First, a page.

There are tons of camp packing lists out there – but do they include all of these useful things that you may not have thought about?
10 Things to Bring:
1. Toiletries. Kids will need soap (body wash avoids gloopy bar soap syndrome), shampoo/conditioner, deodorant, toothbrush and paste, hairbrush/comb and a suitable bag to keep them in. Check if your camp requires biodegradable/earth-friendly products or be an eco-mama and buy them anyway. And don’t forget the little things, like lots of bands to tie hair back for swimming or running laps.
2. Protection. Sunscreen; bug repellent and after-bite balm (as natural as possible); water bottle; sunglasses; SPF lip balm; hats (sun and rain proof); medications in original containers; EpiPens and inhalers if used, including extras.
3. Glow Bracelets. For campers afraid of the dark. Once it’s "lights out" and flashlights are tucked away, some kids may be left a bit fearful of what is lingering out there in the dark. Send them with a pack of glow bracelets. Each is bright enough to give them comfort, without being so bright that it bothers bunkmates.
4. Spare sleeping bag. Do you have a bed wetter? Camps can set up the perfect arrangement to ensure privacy and confidentiality around this issue. Quite simply, send your child up with two identical sleeping bags. The spare can be kept in the camp office. Each morning when campers go for their morning dip or head off for breakfast, a staff member can inspect the bed wetter’s sleeping bag. If there has been an accident, they can perform the sleeping bag switcheroo, replacing the wet bag with the clean one. This routine means the child is never required to report a bed wetting; it just gets magically taken care of. Simple and respectful.
5. Stationery with pre-stamped envelopes. Special pens and stickers might help with inspiration. Taking along a notebook is great for jotting down contact details for new camp friends and collecting autographs and messages, making it a tangible souvenir that will last longer than any easily deleted electronic one.
6. A disposable or cheap digital camera. To take photos and also to view and share saved photos of friends and loved ones. This is handy if your kids get lonely too.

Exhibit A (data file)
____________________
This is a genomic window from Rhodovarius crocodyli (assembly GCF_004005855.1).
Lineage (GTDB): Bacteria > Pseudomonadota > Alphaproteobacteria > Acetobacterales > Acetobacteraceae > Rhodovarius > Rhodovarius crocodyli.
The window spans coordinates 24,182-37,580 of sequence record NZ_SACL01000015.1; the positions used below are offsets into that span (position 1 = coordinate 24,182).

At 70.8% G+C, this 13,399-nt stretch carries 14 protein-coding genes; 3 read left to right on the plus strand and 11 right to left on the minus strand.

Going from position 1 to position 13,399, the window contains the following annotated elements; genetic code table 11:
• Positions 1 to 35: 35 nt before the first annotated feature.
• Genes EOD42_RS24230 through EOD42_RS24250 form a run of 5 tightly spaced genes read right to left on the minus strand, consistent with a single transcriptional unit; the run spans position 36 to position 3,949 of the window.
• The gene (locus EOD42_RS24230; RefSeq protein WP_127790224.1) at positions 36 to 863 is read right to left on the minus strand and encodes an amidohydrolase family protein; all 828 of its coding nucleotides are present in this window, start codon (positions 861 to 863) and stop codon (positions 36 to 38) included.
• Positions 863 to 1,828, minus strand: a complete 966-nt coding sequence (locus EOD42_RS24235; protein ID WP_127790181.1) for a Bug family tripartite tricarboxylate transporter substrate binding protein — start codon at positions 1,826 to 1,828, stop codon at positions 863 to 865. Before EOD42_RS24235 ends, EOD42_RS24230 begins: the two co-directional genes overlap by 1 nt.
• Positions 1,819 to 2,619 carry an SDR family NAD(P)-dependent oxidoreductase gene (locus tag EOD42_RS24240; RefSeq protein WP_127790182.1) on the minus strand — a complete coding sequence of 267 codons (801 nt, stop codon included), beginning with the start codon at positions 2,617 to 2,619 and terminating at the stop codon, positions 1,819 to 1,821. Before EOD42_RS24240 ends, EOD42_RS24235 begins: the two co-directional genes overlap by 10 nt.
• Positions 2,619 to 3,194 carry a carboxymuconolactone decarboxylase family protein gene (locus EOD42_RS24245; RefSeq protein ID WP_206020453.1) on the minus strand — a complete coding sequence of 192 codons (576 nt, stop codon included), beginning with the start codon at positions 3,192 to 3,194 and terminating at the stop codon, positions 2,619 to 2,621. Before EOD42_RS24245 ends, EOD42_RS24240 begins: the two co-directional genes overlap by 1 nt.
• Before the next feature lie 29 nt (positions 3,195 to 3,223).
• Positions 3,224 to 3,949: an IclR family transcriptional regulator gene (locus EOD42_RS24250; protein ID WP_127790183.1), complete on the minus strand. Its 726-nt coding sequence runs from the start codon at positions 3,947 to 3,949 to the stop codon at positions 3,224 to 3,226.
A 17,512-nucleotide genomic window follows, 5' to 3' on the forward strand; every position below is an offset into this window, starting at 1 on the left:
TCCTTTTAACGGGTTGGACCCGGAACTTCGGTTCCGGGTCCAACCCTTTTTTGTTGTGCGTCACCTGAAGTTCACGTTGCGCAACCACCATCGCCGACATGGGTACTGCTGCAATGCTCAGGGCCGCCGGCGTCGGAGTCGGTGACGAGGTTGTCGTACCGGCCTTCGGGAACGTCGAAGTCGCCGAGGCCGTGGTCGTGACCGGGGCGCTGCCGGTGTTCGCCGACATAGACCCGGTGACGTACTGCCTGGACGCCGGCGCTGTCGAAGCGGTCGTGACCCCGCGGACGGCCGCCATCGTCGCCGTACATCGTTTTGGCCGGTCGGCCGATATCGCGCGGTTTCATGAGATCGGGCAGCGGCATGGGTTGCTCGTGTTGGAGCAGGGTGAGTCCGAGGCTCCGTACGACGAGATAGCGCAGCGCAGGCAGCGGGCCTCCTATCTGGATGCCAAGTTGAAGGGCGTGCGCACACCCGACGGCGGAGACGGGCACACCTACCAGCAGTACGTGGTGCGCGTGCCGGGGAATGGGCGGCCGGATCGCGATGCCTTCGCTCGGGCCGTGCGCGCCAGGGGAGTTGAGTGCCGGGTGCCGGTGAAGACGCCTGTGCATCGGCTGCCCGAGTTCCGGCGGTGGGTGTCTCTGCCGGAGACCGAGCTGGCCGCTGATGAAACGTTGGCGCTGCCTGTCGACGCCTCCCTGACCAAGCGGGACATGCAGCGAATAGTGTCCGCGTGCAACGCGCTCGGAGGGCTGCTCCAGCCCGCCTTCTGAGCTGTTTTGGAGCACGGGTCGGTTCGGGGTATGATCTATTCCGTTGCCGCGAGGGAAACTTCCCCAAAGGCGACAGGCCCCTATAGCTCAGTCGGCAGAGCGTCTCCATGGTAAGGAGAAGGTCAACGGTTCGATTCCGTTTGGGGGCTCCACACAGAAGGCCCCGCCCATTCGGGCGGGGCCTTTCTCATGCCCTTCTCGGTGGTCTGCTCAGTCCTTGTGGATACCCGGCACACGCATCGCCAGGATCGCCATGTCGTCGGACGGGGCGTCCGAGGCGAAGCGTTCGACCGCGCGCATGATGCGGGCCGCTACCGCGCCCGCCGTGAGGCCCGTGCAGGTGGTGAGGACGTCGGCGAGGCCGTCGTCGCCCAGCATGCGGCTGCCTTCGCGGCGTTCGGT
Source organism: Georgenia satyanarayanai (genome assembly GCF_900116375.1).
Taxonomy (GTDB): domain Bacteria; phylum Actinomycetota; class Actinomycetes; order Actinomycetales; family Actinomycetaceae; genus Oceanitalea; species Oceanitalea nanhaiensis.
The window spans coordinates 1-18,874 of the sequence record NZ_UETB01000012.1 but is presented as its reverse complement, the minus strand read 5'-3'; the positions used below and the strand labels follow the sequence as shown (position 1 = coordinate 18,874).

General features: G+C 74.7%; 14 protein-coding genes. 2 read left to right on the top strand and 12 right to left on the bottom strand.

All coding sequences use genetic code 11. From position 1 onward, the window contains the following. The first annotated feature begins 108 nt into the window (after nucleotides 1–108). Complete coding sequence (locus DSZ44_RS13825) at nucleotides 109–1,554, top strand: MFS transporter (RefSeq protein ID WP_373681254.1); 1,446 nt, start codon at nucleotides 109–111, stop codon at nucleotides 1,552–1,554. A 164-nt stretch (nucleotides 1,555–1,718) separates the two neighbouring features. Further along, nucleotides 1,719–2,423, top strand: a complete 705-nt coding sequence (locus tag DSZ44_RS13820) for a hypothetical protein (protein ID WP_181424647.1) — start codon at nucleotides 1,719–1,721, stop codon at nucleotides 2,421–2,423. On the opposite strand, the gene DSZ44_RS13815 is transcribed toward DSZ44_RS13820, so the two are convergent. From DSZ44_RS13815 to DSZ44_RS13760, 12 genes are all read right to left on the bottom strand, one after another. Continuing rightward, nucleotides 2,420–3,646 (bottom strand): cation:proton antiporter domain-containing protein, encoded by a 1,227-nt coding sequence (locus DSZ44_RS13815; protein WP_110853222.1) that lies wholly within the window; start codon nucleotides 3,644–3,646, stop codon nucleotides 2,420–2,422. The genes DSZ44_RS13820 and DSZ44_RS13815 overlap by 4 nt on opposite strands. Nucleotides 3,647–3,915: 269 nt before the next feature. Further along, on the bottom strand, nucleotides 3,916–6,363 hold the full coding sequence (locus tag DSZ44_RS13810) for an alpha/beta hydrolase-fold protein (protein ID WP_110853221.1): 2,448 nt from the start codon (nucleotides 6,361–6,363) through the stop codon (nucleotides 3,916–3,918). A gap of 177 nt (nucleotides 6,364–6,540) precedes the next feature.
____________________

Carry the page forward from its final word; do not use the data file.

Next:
7. Spare glasses or contact lenses. You could also get their eyes checked not too long before they leave so you have a recent prescription in case you need to buy and courier them replacements.
8. A headlamp. If you have a kid who likes to read in bed, a headlamp beats any old flashlight by providing hands-free light for your little page turner. It’s easier to focus on the words on the page if they’re not trying to hold a flashlight at the same time.
9. Odds and Sods. Don’t forget the bits and pieces that kids miss at camp: nail clippers, safety pins, sticky tape, craft supplies and a deck of cards.
10. A journal. Small enough to hide.
10 Things to Leave at Home:
1. Heavily scented body sprays. Though they’re beloved by many young teens, they attract bugs and repel friends, so keep those at home.
2. Brand new gear. New clothes won’t stay that way for long, and besides, camp is not a high-fashion event!
3. Shoes that don’t fit properly. Packing brand new shoes or footwear that might be too big or too small runs the risk of causing blisters. Keep campers comfortable with tried and true footwear.
4. Cell phones. They could get lost/broken/stolen, and camp is about a slower pace, introspection and growing as an individual by adapting to new surroundings and people. Time to disconnect! As much as you may appreciate being able to reach your kids directly and vice-versa, it may be worth fighting the urge to do so for both your sakes.
5. Portable video game systems. Again, avoid the tears over lost, broken or stolen electronic items.
6. Fine jewelry and expensive watches. Pick up a cheap waterproof watch or better yet, ditch the timepiece altogether – it is summer, after all!
7. Food & snacks. Critters and other unwelcomed guests will find their way into tents and cabins if you’ve packed food. Save your camper’s favourite snacks and meals for their homecoming.
8. A bad attitude. This is the time to make memories and friends. Encourage your kid to head off to camp with a desire to try everything, meet everyone and, above all else, have fun.
9. A stuffy or lovey (for the older campers). If your older camper can get by without it, best to avoid the chance they might be teased. Try bringing a pillow or blanket as a comfort item instead.
10. Unlabeled gear. At camp, labeled gear is mandatory. Don’t let your kids’ flip flops, sleeping bag or even backpack be mistaken for their bunkmate’s. Take the time to throw labels on everything before they go.